US President Donald Trump last week told Fox News the US plans to reduce its troop presence to 8,600 and then “make a determination from there.” He has been eager to withdraw troops before next year’s election and the draft deal easily meets that deadline.
Hezbollah says it will publicize video footage of its missile fire yesterday at the IDF post in Avivim.
Hezbollah published on its Al-Manar channel footage it says shows its missile strike yesterday against an Israeli military vehicle and border post.
The footage shows a long-distance shot of the vehicle driving along the border road, and two rockets, or possibly a flare and a rocket, tracking the vehicle and detonating on or next to it.
The APC itself wasn’t hit by either projectile, according to findings from an IDF analysis published earlier today by Channel 12. A piece of shrapnel from the explosion of one of the projectiles hit a tire, forcing the vehicle to stop on the side of the road.
— Yosef Yisrael (@yosefyisrael25) September 2, 2019
Prime Minister Benjamin Netanyahu will fly to India for a flash 24-hour visit on Sunday evening, according to Hebrew media reports. He will return to Israel on Monday evening, just nine days before the September 17 election.
Netanyahu has long favored overseas trips during election campaigns, which are used by his campaigns to portray him as a statesman on the world stage.
SANAA, Yemen — Yemeni medics say they pulled dozens of bodies from the rubble of a Houthi rebel-run detention center that was hit a day earlier by Saudi-led coalition airstrikes, killing over 100 people and wounding dozens.
It is the deadliest such attack so far this year in a stalemated four-year war that has claimed tens of thousands of lives, thrust millions to the brink of famine and spawned the world’s worst humanitarian crisis.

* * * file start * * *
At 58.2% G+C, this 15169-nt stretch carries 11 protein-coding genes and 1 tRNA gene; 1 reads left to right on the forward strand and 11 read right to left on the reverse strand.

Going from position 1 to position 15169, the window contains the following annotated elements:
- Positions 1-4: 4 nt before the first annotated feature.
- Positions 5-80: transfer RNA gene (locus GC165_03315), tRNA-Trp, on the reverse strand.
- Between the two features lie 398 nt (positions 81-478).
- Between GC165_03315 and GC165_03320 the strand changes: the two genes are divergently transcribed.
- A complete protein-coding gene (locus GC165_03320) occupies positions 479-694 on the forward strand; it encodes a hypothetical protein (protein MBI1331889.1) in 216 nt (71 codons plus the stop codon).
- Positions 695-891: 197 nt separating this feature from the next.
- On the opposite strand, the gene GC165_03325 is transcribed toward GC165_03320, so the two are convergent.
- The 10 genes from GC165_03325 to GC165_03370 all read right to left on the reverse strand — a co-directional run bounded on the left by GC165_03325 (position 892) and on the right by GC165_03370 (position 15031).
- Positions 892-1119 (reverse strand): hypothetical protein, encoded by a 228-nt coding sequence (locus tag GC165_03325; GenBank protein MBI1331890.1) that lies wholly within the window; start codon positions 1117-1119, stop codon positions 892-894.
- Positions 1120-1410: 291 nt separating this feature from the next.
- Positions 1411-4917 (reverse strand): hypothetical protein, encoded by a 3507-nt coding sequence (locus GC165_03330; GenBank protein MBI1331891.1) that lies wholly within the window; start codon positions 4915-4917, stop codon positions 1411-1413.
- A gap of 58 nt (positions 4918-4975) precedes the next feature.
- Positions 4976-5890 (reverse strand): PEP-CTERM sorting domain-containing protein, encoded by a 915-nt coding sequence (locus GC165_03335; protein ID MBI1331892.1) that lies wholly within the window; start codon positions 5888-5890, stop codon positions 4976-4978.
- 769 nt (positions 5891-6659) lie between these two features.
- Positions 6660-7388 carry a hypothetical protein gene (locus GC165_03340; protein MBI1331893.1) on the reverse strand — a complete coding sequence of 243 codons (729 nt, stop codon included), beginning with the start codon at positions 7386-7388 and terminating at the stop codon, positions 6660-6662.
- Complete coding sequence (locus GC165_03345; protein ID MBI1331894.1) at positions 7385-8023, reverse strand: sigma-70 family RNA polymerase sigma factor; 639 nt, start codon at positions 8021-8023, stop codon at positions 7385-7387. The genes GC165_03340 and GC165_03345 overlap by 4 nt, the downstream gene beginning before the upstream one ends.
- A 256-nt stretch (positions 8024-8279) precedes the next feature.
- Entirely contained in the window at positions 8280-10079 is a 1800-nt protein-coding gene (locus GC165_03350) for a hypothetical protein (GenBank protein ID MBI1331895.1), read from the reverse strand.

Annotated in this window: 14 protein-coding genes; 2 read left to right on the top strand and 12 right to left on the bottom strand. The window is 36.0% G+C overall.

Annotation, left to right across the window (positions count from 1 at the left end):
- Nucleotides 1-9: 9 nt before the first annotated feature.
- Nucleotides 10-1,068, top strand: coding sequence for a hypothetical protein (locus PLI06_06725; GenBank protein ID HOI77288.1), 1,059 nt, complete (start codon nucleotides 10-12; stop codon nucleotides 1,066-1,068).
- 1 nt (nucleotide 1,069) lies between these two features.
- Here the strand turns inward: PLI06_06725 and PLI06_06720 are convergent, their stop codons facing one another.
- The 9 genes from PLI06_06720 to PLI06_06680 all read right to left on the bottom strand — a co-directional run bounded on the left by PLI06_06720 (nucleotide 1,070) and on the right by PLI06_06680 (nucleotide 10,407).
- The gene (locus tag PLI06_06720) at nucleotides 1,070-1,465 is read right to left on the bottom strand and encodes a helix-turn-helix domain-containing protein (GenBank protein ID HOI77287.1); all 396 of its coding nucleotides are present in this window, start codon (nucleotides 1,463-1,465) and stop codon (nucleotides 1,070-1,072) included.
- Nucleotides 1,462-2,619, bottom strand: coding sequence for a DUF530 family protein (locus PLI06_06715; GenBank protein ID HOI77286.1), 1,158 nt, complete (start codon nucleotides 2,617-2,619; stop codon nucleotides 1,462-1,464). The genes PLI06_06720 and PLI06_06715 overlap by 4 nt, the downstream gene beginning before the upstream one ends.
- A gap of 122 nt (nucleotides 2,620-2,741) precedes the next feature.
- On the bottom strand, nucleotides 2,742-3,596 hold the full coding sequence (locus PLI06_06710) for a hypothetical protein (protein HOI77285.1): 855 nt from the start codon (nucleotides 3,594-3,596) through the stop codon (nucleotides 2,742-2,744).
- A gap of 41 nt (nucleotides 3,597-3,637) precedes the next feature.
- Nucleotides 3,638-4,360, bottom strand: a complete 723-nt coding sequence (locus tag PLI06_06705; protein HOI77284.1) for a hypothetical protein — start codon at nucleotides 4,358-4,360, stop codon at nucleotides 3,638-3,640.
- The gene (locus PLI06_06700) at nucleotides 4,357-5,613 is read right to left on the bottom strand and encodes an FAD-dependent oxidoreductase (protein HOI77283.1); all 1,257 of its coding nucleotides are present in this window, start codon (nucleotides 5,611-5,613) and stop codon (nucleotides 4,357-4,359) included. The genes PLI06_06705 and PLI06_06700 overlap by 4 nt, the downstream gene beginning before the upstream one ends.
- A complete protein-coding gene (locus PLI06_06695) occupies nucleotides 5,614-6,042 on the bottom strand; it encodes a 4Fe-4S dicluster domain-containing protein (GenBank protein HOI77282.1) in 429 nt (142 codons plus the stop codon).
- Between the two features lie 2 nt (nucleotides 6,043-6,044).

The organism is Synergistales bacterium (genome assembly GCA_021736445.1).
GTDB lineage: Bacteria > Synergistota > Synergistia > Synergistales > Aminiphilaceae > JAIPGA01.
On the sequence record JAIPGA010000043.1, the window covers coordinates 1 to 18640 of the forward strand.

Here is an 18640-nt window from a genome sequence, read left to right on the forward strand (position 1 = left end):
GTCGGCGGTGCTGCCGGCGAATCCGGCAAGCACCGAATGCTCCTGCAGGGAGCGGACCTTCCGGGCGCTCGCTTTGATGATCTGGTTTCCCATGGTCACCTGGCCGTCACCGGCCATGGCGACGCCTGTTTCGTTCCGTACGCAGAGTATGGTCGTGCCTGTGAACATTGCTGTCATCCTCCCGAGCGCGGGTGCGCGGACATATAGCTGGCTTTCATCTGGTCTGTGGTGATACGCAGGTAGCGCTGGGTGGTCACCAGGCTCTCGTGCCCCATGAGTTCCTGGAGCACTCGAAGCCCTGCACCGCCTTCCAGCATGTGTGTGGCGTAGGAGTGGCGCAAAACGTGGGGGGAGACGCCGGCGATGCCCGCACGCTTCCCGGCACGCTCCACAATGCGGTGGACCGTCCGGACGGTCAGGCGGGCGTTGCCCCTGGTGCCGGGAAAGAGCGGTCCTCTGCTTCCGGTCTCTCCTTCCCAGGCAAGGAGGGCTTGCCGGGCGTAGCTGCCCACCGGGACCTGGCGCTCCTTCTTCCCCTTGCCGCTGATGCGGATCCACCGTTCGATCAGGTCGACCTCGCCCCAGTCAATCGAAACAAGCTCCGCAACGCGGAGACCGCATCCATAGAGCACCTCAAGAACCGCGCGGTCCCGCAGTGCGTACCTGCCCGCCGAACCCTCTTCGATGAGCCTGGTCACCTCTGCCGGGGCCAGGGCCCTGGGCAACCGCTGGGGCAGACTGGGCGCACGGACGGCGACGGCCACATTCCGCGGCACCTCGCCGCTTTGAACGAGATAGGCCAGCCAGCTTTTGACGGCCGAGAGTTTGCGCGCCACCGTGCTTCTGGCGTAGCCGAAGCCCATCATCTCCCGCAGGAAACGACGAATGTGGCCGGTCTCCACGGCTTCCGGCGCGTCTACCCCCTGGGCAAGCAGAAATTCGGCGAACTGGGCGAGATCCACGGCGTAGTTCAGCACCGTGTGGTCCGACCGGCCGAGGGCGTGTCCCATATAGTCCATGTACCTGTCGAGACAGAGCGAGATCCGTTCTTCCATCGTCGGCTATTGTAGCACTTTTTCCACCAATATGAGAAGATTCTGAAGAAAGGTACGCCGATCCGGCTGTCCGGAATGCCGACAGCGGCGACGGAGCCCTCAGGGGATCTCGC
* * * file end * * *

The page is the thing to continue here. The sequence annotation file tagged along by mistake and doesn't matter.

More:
The Saudi-led coalition, which has fought the Iran-backed Houthis since 2015, has faced international criticism for airstrikes that have hit schools, hospitals and wedding parties, killing thousands of civilians.
By the early afternoon, 86 bodies had been pulled from the ruins of a building complex in southwestern Dhamar province, originally a college but converted by the Houthi rebels to a detention center, Yemen’s Red Crescent says.
There were around 170 detainees at the facility when the airstrikes hit on Sunday. The International Committee for the Red Cross says 40 wounded are being treated for injuries while the rest are presumed dead, and that it will likely take days to recover all the bodies. The Houthis say the detainees were captured forces loyal to Yemen’s internationally recognized government, and that both the Red Cross and the coalition knew detainees were being held there.
McLEAN’S TOWN CAY, Bahamas — US President Donald Trump approves emergency declarations for Georgia and South Carolina due to Hurricane Dorian, the White House announces.
The declarations authorize the Federal Emergency Management Agency to coordinate disaster relief efforts.
Trump was briefed on the hurricane during a visit to FEMA headquarters in Washington on Sunday.
The president urged everyone in Dorian’s path to obey warnings and evacuation orders issued by local authorities, saying public safety “must always come first.”
Trump approved an emergency declaration for Florida on Friday.
Iranian judoka Saeid Mollaei, who has fled his home country after criticizing Tehran for pressuring him to throw matches to avoid competing against Israelis, takes to Instagram to congratulate Israel’s world champion, Sagi Muki.
“Congratulation champion,” Mollaei replies to a post by Muki, who won gold in last week’s judo world championship in Tokyo.
“Thank you,” Muki responds. “You are an inspiration as a human being and as an athlete.”